Continuous Medicaid coverage set to expire with national public health emergency
Insurance benefits for hundreds of thousands of Hoosiers could be lost
Medicaid coverage for hundreds of thousands of Hoosiers could change following the expiration of the public health emergency. (Getty Images)
A “Great Unwinding” of Medicaid coverage could leave hundreds of thousands of Hoosiers without the insurance coverage they continuously kept during the COVID-19 pandemic.
Typically, recipients are up for renewal annually but the federal government waived that requirement in 2020 during the COVID-19 pandemic. States were directed not to kick anyone off of a government insurance program like Medicaid and the federal government spent additional money to cover the costs of having more people in the program.
That spending provision was included in Congress’ first coronavirus relief law that passed in March 2020. For the last two years, the rule has been renewed every 90 days.
But President Joe Biden has indicated that the October renewal could be the nation’s last, meaning that continuous Medicaid coverage could end in January.
This review of the hundreds of thousands Hoosiers on Medicaid, coined the “Great Unwinding” by policymakers, could mean some will abruptly no longer qualify.
The Family and Social Services Administration, which oversees the program, declined to answer specific questions about Indiana’s approach to redetermining coverage for Hoosiers, instead referring to the agency’s post on the topic.
The website urges Hoosiers currently using the program to pre-emptively update their information using the FSSA Benefits portal. FSSA didn’t say how many responses they’ve received.
Though the federal government has given states a year to review their enrollees to determine their eligibility, some state legislatures, such as Arkansas’, have shortened that period to six months.
Officials with FSSA did clarify that the state will take a full year to review, assessing beneficiaries on a rolling basis during the same month when they first began receiving services.
Impact on Hoosiers
According to the September monthly Medicaid enrollment reports, about 2.1 million Hoosiers are currently enrolled. Before the pandemic that was around 1.4 million.
The agency believes that 75% of Hoosiers will remain enrolled.
According to the December 2021 Medicaid forecast, expenditures for the Healthy Indiana Plan (HIP) increased by 12.9% between the 2019 fiscal year and the 2020 fiscal year, from $3.9 billion to $4.4 billion. But between 2020 and 2021, costs ballooned from $4.4 billion to over $6 billion, a 39% increase. Before the pandemic enrollment was at about 400,000 and now is at around 808,000.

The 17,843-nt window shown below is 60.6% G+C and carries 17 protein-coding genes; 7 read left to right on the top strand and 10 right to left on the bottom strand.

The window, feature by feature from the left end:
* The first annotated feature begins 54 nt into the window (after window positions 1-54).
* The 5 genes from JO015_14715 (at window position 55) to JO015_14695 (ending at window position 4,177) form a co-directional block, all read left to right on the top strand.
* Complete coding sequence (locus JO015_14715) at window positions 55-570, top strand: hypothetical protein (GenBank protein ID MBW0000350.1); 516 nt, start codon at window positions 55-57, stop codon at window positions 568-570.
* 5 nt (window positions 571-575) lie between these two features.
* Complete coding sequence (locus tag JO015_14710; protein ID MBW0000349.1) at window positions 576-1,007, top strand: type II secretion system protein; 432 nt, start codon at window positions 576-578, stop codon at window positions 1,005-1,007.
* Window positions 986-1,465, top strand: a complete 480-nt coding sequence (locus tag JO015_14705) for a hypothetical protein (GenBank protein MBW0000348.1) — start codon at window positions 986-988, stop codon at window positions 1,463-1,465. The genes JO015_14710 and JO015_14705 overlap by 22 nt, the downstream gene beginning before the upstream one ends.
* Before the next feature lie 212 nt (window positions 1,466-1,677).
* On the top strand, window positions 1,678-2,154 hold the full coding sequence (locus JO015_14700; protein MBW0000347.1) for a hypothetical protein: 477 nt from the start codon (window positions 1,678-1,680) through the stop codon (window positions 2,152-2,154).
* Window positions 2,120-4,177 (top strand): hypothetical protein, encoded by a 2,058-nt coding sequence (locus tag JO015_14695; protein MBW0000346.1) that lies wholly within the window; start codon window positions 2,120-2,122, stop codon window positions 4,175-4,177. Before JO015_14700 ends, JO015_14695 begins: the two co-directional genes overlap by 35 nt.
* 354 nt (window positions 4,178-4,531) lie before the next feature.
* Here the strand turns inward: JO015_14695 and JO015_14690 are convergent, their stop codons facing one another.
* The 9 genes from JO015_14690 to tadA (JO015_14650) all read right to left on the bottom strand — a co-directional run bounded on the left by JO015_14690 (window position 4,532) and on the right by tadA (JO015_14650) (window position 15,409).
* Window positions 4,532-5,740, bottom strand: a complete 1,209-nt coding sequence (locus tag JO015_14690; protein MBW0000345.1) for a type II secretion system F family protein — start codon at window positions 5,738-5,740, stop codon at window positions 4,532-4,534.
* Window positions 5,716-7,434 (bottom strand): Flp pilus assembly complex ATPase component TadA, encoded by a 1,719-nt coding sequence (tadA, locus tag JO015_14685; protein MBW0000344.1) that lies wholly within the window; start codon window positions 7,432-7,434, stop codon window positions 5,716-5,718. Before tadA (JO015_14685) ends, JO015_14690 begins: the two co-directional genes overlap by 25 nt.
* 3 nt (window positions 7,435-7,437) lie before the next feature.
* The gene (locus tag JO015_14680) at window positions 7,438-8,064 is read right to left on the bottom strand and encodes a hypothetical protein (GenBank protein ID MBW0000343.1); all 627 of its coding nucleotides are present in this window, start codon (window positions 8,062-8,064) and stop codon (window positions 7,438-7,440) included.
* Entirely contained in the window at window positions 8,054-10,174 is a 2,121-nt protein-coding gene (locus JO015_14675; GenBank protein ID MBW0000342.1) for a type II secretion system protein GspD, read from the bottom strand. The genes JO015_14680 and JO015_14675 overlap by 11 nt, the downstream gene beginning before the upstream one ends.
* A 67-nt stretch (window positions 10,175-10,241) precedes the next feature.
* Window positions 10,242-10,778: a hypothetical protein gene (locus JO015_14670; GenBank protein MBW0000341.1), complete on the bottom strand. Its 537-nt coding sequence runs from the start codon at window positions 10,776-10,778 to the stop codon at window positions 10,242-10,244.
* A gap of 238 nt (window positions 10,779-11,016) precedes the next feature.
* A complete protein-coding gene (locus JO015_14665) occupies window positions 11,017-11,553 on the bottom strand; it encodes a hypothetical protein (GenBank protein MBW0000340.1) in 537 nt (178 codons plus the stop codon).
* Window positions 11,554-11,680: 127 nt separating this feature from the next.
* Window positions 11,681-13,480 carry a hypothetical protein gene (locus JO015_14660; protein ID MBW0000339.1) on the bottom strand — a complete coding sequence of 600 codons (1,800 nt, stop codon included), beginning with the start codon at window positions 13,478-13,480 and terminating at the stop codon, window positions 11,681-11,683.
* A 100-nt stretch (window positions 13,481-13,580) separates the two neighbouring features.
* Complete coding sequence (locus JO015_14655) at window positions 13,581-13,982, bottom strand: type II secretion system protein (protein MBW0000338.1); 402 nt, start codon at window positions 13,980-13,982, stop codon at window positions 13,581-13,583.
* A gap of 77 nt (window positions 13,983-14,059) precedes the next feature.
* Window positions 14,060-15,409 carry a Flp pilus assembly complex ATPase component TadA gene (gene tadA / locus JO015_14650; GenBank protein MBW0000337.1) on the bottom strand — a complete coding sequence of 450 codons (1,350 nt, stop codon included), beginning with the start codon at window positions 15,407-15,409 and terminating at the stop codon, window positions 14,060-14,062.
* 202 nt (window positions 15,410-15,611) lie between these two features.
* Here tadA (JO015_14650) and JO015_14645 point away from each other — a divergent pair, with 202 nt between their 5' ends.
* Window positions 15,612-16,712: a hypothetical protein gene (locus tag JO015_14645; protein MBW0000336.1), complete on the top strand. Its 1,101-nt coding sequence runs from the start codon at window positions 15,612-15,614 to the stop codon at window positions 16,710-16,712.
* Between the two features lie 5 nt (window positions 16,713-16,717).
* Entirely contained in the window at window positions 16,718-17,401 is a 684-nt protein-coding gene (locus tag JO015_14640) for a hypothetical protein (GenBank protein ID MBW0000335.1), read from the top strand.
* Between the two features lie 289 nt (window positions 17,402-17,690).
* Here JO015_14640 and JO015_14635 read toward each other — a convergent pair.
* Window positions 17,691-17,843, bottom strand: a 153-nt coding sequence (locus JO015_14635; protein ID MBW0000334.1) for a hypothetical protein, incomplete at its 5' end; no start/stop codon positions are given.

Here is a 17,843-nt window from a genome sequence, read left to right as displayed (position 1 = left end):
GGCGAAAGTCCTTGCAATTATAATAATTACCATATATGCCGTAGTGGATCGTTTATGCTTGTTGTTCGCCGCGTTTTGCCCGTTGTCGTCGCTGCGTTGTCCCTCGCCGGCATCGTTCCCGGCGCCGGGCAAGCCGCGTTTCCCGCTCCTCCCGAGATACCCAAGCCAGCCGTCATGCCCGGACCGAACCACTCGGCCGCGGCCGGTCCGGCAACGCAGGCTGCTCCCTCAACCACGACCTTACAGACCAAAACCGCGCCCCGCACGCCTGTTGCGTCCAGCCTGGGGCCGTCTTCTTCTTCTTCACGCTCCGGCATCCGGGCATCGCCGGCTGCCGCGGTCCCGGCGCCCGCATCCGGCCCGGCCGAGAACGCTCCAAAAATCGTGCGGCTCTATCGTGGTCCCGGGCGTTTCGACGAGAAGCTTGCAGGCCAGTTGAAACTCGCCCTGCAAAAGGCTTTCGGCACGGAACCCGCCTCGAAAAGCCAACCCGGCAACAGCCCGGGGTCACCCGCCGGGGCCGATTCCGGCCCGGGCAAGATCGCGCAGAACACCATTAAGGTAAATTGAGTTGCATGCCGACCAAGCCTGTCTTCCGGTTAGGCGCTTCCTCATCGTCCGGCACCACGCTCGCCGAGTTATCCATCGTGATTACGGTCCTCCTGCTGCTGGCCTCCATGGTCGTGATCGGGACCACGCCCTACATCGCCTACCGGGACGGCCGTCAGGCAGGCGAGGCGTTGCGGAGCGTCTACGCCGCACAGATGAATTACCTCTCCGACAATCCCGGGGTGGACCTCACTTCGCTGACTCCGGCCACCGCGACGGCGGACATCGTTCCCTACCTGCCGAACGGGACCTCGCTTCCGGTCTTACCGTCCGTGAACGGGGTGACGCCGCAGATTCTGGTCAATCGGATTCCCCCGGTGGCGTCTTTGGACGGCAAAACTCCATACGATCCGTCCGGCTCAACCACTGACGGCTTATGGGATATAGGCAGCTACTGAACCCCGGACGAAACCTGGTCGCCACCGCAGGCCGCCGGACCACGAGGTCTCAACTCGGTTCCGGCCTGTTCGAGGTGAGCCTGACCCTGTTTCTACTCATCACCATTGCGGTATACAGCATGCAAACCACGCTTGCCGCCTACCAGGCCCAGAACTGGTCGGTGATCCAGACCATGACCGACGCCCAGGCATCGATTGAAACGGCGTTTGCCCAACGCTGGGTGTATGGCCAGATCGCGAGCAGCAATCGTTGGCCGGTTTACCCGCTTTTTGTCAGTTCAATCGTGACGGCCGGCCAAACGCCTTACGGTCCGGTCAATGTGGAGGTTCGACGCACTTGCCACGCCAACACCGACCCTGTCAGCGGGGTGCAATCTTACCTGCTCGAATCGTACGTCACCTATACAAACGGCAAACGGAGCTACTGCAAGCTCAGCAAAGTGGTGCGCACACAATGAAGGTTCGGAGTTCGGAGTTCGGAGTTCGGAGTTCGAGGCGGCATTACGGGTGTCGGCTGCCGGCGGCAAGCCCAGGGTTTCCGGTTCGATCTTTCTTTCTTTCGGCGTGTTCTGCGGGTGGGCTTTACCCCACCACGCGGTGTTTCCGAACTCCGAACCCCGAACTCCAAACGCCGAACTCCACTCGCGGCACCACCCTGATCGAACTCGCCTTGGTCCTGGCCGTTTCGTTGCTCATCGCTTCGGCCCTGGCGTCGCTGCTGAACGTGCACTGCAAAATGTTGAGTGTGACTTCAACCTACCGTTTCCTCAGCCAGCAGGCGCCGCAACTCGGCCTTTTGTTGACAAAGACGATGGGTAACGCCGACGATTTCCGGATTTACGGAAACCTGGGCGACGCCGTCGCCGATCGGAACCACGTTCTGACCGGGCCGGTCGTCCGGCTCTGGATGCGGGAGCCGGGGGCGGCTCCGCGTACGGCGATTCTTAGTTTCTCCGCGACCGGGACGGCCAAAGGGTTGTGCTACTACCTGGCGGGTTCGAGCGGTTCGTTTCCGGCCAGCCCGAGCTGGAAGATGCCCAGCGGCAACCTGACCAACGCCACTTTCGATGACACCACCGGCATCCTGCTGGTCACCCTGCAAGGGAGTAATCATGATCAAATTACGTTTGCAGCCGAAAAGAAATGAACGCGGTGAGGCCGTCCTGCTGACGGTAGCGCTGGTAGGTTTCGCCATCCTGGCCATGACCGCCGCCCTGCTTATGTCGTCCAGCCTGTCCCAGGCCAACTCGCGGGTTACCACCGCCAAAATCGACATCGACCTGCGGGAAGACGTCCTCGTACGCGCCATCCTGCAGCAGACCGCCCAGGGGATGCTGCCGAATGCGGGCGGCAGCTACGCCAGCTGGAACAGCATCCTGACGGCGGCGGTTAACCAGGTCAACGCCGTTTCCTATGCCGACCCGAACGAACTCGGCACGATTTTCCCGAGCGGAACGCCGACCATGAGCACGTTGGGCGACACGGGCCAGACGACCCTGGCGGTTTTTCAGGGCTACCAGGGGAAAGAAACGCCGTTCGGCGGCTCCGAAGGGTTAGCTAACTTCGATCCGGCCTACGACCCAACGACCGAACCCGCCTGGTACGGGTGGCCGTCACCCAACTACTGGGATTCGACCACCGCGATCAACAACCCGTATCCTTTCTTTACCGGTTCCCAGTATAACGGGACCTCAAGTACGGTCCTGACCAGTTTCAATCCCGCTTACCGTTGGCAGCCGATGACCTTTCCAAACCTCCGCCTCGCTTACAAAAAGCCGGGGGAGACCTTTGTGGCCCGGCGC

HIP is a major Medicaid program in Indiana but Medicaid spending also includes Hoosier Care Connect and Hoosier Healthwise.
According to the 2021 Medicaid forecast – which envisioned an end to the public health emergency in early 2022 — average monthly enrollment for all the programs collectively would drop by more than 200,000 Hoosiers. Because no one has been forced off the rolls since then, this is likely the minimum impact that could be expected in 2023.
Even those numbers projected that HIP costs would remain 50% higher than pre-pandemic totals going forward, which Robert Damler said during a December 2021 budget meeting was due to changes in eligibility, expanded postpartum coverage and national trends.
Damler, an actuary with Milliman contracted by the state, explained that “unwinding” costs would be pushed into the next fiscal year after the emergency declaration’s end due to redetermination. Even if the emergency declaration expired in January of 2022, the expensive redetermination process wouldn’t begin until the summer when federal funds have dried up.
Impact on hospitals, budget
A large portion of state Medicaid costs have been borne by Indiana’s healthcare entities, primarily through the Hospital Assessment Fee (HAF).
The Indiana Hospital Association reported that hospitals will pay roughly $467 million in 2022, which combined with $102 million in tobacco taxes funds the entire HIP program. Though a decrease from the previous year, experts say Medicaid coverage costs will rise over the next few years due to the higher enrollment levels and a dropoff in federal funding.
The Medicaid forecast from 2021, which will be updated next month, projected that HAFs would increase to $660 million next year and $730 million the year after that.
Hospitals have previously warned that inflation, combined with staff shortages, have caused their expenditures to increase. Combined with higher assessment fees, healthcare providers could feel the pinch.
“We want people covered… but it has increased the financial burden for hospitals that are funding almost the entirety of that program,” Brian Tabor, the president of the Indiana Hospital Association said. “I think going into the pandemic, no one could have anticipated we would have that many Hoosiers on the program.”
FSSA didn’t respond to questions about how the increased costs would impact their budget planning process for 2023. Lawmakers will draft the state’s two-year budget in the next legislative session, set to begin in January.
GET THE MORNING HEADLINES DELIVERED TO YOUR INBOX
Our stories may be republished online or in print under Creative Commons license CC BY-NC-ND 4.0. We ask that you edit only for style or to shorten, provide proper attribution and link to our web site. Please see our republishing guidelines for use of photos and graphics.